Hindustani Shayar Nazeer Akbarabadi, Forgotten Poet of the People 

A profile of Nazeer Akbarabadi, an 18th century poet known for his penchant for words, by Karthik Venkatesh.

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Lifestyle
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Nazeer Akbarabadi (1735-1830) was probably the first poet to write in ‘Hindustani’.(Photo: The Quint)

In the early 1700s, a new language was emerging in and around Delhi. This language was a mixture of local dialects akin to today’s Hindi and Persian, the language of the royal court. This was a language with no script, clear grammar, or rules and eventually came to be known as Hindustani. Nazeer Akbarabadi (1735-1830) was probably the first poet to write in ‘Hindustani’. If one were to try and understand what this Hindustani language was, one could probably describe it like this; on the one extreme, we have Hindi with its Sanskritised vocabulary, and on the other extreme, we have Urdu with its Persianised vocabulary – Hindustani is a rough mid-point borrowing from both extremes in equal measure.

Nazeer Akbarabadi was a people’s poet both in his choice of subject and style. His poetry encompassed the ordinary, everyday world of the aam aadmi. He wrote about festivals like Diwali, Holi and Krishna Janmashthami, of well-regarded religious figures like Guru Nanak, and also about subjects such as the kakri -seller in the bazaar of Agra, the baby bear who featured in road shows, and about ‘real’ people facing ‘real’ problems.

A Man of the Moment

Born in Delhi and christened Wali Muhammad, his family witnessed the sacking of Delhi by the Persian monarch, Nadir Shah, in 1739. Later in 1757, Delhi was again attacked by the Afghan, Ahmad Shah Abdali. It was at this time that Nazeer left for Agra (Akbarabad). In Agra/Akbarabad, he adopted the takhallus, Nazeer and became one of the popular poets of his day.

Nazeer was a man of the moment. Not for him were the imagined glories of the past and singing praises of the life of the elites. Nazeer’s world was the one about everyday struggles with its attendant sufferings and failures. His poetry is shorn of sentimentality and high-falutin expressions. He chose to write about themes that were shunned by the highbrow and elitist poets of his time. His poetry is peopled by courtesans, pimps, merchants, Sufis, villagers who come to cities to eke out a living, robbers, nomads and kite-fliers. More importantly, Nazeer chose simple Hindustani instead of highbrow Persianised Urdu and wrote in a language that was simple and spontaneous.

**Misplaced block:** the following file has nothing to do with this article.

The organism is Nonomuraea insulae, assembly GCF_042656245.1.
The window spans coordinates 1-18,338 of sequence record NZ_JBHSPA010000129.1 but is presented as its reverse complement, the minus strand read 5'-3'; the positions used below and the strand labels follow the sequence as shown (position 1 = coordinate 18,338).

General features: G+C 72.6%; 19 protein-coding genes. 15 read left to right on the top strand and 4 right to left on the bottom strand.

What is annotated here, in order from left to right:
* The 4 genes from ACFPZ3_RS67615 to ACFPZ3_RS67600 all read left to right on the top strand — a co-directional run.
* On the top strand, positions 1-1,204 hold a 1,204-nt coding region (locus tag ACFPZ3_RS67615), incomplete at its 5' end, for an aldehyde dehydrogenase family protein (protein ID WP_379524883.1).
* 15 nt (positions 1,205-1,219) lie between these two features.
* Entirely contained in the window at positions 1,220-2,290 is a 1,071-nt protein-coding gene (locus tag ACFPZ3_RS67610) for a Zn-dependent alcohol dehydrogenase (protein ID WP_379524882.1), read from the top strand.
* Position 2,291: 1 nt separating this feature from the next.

Nazeer’s poetry is full of exuberance, vitality and vigour. They are particularly suited to recitation, abundant as they are in onomatopoeia, alliteration and word-play. (Photo: iStock)
Nazeer’s poetry is full of exuberance, vitality and vigour. They are particularly suited to recitation, abundant as they are in onomatopoeia, alliteration and word-play. (Photo: iStock)

Inherent Meaning in Nazms

It is said that Nazeer’s poetic output consisted of about 200,000 verses, but large portions have been lost and only about 6000 are available today.  Nazeer excelled in the nazm, a major part of Urdu poetry, normally written in rhymed
verse. Nazm is a significant genre of Urdu poetry, the other one being Ghazal. Among Nazeer’s significant works are Banjaranama (Chronicle of a Nomad) and Aadminama (Chronicle of a Man).

Nazeer’s poetry is full of exuberance, vitality and vigour. They are particularly suited to recitation, abundant as they are in onomatopoeia, alliteration, and word-play. In his own time, his poetry was dismissed as sensationalist and marginalised by the upholders of good taste (read: the elite). The common people, though, considered Nazeer one of their own and he occupied a special place in their hearts. In 1954, the renowned playwright and director, Habib Tanvir, wrote and directed his first important play, Agra Bazar, based on the works and times of Nazeer Akbarabadi.

The following lines give one a sense of the richness of Nazeer’s oeuvre. Nazeer’s poetic genius is on display here. Even if one cannot understand the meaning of every word, one can still enjoy the musicality of the poetry and delight in the beauty of its earthy phrases.

Verses on Diwali

हमें अदाएँ दीवाली की ज़ोर भाती हैं ।

कि लाखों झमकें हर एक घर में जगमगाती हैं ।

चिराग जलते हैं और लौएँ झिलमिलाती हैं ।

मकां-मकां में बहारें ही झमझमाती हैं ।

गुलाबी बर्फ़ियों के मुंह चमकते-फिरते हैं ।
जलेबियों के भी पहिए ढुलकते-फिरते हैं ।
हर एक दाँत से पेड़े अटकते-फिरते हैं ।
इमरती उछले हैं लड्डू ढुलकते-फिरते हैं ।

Verses on Holi

और एक तरफ़ दिल लेने को महबूब भवैयों के लड़के ।

हर आन घड़ी गत भरते हों कुछ घट-घट के कुछ बढ़-बढ़ के।

कुछ नाज़ जतावें लड़-लड़ के कुछ होली गावें अड़-अड़ के ।
कुछ लचकें शोख़ कमर पतली कुछ हाथ चले कुछ तन फ़ड़के ।
कुछ काफ़िर नैन मटकते हों तब देख बहारें होली की

Verses on Guru Nanak

हैं कहते नानक शाह जिन्हें वह पूरे हैं आगाह गुरू ।
वह कामिल रहबर जग में हैं यूँ रौशन जैसे माह गुरू ।
मक़्सूद मुराद, उम्मीद सभी, बर लाते हैं दिलख़्वाह गुरू ।
नित लुत्फ़ो करम से करते हैं हम लोगों का निरबाह गुरु ।
इस बख़्शिश के इस अज़मत के हैं बाबा नानक शाह गुरू ।
सब सीस नवा अरदास करो, और हरदम बोलो वाह गुरू ।

From Aadminama

Achcha bhi aadmi hi kahta hai, ai Nazir
Aur sab main jo bura hai, so hai woh bhi aadmi

(They who are the best of all, are but men O Nazir
And they who are the worst of all, they too are men)

(The writer is is an editor with a well-known publishing firm)

Also read:

Chest-Thumping Nationalism Won’t Improve Condition of Minorities

Hindi Literature is Going ‘Readers-First’ Again

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